The Changing Workplace
The workplace in America is changing, and will continue to change as we move further into the twenty-first century. Many of these changes are due to technological advances, and others result from shifts in the numbers of workers, and their ages, ethnicities, educations, and so forth.
The U.S. Department of Labor released a report called “futureworks,” which examines the changing face of the American workplace and workforce. Some of the highlights of the report are listed as follows. Please note that all percentages have been rounded to the nearest whole numbers.
According to the U.S. Department of Labor, the average worker holds 9 jobs by the time he's 32 years old.
The population of the United States is expected to grow by nearly 50 percent in the next 50 years. By the year 2050, the population will increase from about 275 million now to about 394 million people, due largely to immigration. This indicates a much larger pool of workers than we have presently.
Because immigration will account for two thirds of the population increase, the face of the American workforce will change dramatically. The white population is predicted to drop between 2000 and 2050 from 73 to 53 percent, while the Hispanic population will increase from 10 to 25 percent. The black population will remain fairly steady, rising only from 12 to 14 percent, and the number of Asians and Pacific Islanders will jump from 3 to 8 percent.
Baby boomers, who collectively have dominated the American workforce for the past 20 years, will reach retirement age (65) between 2011 and 2029. The average age of the workforce will rise as the boomers get older, and their retirements will precipitate many changes. Increasing numbers of younger workers will be affected by the demands of working while caring for elderly parents (those elderly parents will be us).
More Americans are graduating from high school than ever before, and more are going to college. Almost 83 percent of all people who are 25 or older have completed high school, and 24 percent have graduated from college. That's way up from 30 years ago, when only 54 percent of people in this age group had completed high school, and fewer than 10 percent had graduated from college. While education overall is on the rise, however, the numbers vary dramatically among ethnic groups. Asian Americans had the highest high school completion rate in 1997 at more than 90 percent, while graduation rates for blacks and whites were just about the same at 86 and 88 percent respectively. Hispanics, however, saw a high-school graduation rate of only 62 percent. It's clear that the level of education a person has greatly affects his potential for earning. The disparity in education rates between ethnic and racial groups indicates future disparity in earning levels.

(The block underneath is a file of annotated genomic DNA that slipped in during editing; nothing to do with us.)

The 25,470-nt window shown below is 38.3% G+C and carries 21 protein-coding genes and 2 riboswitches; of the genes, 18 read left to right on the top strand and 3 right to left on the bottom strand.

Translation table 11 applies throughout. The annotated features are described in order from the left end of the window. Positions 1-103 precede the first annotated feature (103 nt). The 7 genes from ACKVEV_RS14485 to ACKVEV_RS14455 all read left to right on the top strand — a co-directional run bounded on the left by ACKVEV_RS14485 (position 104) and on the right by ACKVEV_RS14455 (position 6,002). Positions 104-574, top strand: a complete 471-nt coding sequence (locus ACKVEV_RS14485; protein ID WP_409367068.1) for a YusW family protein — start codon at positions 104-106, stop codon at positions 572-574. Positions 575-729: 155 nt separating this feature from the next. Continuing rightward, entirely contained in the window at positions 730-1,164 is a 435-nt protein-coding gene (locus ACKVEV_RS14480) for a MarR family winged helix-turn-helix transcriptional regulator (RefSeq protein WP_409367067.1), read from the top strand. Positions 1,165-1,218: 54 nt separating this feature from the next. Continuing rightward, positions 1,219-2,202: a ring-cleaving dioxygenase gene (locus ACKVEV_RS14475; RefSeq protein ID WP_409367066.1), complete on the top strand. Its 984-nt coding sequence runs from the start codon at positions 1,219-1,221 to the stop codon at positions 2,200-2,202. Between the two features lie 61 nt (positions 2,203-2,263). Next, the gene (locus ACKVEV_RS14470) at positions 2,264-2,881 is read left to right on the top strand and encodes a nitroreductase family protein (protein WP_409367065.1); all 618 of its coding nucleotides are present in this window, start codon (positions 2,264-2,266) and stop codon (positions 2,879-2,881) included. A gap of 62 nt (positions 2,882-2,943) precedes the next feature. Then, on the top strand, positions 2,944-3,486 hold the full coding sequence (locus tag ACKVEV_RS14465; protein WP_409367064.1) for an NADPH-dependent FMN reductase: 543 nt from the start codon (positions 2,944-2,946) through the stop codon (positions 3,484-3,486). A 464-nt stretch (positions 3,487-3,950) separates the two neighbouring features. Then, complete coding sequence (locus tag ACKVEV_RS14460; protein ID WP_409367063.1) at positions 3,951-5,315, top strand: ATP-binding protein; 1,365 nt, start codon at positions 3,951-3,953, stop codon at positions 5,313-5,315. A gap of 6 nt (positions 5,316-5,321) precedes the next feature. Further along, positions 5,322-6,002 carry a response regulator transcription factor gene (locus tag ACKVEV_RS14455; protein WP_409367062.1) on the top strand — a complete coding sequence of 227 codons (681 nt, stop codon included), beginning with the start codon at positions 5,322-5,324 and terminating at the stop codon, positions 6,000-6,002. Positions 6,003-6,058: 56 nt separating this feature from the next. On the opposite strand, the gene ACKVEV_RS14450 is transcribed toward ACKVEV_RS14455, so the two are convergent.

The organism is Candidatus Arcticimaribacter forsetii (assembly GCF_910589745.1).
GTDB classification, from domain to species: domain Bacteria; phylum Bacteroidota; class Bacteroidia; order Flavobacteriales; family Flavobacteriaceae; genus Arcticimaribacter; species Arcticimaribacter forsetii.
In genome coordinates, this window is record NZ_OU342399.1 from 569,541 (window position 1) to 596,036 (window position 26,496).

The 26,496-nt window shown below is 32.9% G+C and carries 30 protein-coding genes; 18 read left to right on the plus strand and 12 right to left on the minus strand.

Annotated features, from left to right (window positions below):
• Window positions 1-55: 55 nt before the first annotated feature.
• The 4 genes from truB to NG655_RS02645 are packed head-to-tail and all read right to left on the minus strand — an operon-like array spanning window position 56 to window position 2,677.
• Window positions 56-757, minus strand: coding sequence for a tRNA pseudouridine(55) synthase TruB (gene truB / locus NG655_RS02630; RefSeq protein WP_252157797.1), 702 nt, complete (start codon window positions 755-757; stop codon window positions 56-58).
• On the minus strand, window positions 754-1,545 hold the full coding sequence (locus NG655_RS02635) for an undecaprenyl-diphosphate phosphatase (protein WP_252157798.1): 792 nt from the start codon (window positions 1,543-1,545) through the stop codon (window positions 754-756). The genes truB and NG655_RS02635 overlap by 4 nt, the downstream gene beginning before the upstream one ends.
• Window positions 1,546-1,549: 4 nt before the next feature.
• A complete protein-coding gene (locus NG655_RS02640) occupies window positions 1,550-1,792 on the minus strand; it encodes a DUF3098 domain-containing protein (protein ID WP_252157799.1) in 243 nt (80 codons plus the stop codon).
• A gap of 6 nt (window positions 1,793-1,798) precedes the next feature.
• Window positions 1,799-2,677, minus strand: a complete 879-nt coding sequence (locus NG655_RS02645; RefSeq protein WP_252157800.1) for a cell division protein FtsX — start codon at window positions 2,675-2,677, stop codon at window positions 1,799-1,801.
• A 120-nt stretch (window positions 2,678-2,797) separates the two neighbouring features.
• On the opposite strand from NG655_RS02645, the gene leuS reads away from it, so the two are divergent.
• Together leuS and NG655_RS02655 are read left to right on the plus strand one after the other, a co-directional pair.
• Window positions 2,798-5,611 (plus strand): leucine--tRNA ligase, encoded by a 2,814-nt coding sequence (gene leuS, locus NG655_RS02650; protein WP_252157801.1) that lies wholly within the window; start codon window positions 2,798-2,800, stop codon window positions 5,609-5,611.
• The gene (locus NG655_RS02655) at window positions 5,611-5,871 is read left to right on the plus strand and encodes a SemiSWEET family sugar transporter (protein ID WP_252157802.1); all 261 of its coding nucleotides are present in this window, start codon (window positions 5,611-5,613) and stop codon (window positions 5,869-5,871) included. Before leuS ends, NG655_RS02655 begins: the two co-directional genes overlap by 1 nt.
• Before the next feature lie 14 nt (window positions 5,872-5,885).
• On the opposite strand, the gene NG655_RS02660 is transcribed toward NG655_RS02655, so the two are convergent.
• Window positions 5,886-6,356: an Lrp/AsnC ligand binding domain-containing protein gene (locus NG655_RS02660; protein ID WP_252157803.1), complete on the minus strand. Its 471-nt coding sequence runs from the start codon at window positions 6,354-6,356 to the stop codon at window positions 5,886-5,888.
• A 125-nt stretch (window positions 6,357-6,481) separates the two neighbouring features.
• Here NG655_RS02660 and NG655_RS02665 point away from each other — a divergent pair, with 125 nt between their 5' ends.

Women continue to work more, while men are working less. While in 1950 only one third of all women held jobs, 60 percent were working in 2000. On the contrary, the percentage of men working fell from 86 to 75 percent during the same time period. In addition, women are more likely to work full-time in the future than they have in the past, and all year long, rather than just during the months when their children are in school. And increasing numbers of women are starting their own businesses, of which about 60 percent are run from home.
The number of manufacturing jobs in the United States will drop dramatically in the next several years, while the number of service-related jobs will increase. The number of agricultural jobs will decrease significantly. Industries and businesses that are looking at big growth include child care, health care, and residential care facilities.
While the highest-paid jobs will continue to require the best educated workers, the majority of new jobs will require an Associate's degree or less. This will give unskilled workers more job opportunities, but their wages won't be high.
E-commerce will continue to impact the American workplace, and will give more people with disabilities a chance to find jobs that employ computer technologies.
Computer technology will continue to cause swift and extensive workplace changes. The U.S. Department of Commerce estimates that nearly half of all workers in America are employed in industries that either produce, or extensively employ information technology, products, and services. Computer technology also allows workers to operate from places other than the traditional office. Many workers already do at least some of their job from home, while others use computers to file reports and keep in touch from remote locations.
As you can see, there will be many changes in the American workplace during the upcoming years. We'll need to be aware and keep up with the changing workplace in order to remain competitive workers until we retire.
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Excerpted from The Complete Idiot's Guide to Personal Finance in Your 40s and 50s © 2002 by Sarah Young Fisher and Susan Shelly. All rights reserved including the right of reproduction in whole or in part in any form. Used by arrangement with Alpha Books, a member of Penguin Group (USA) Inc.
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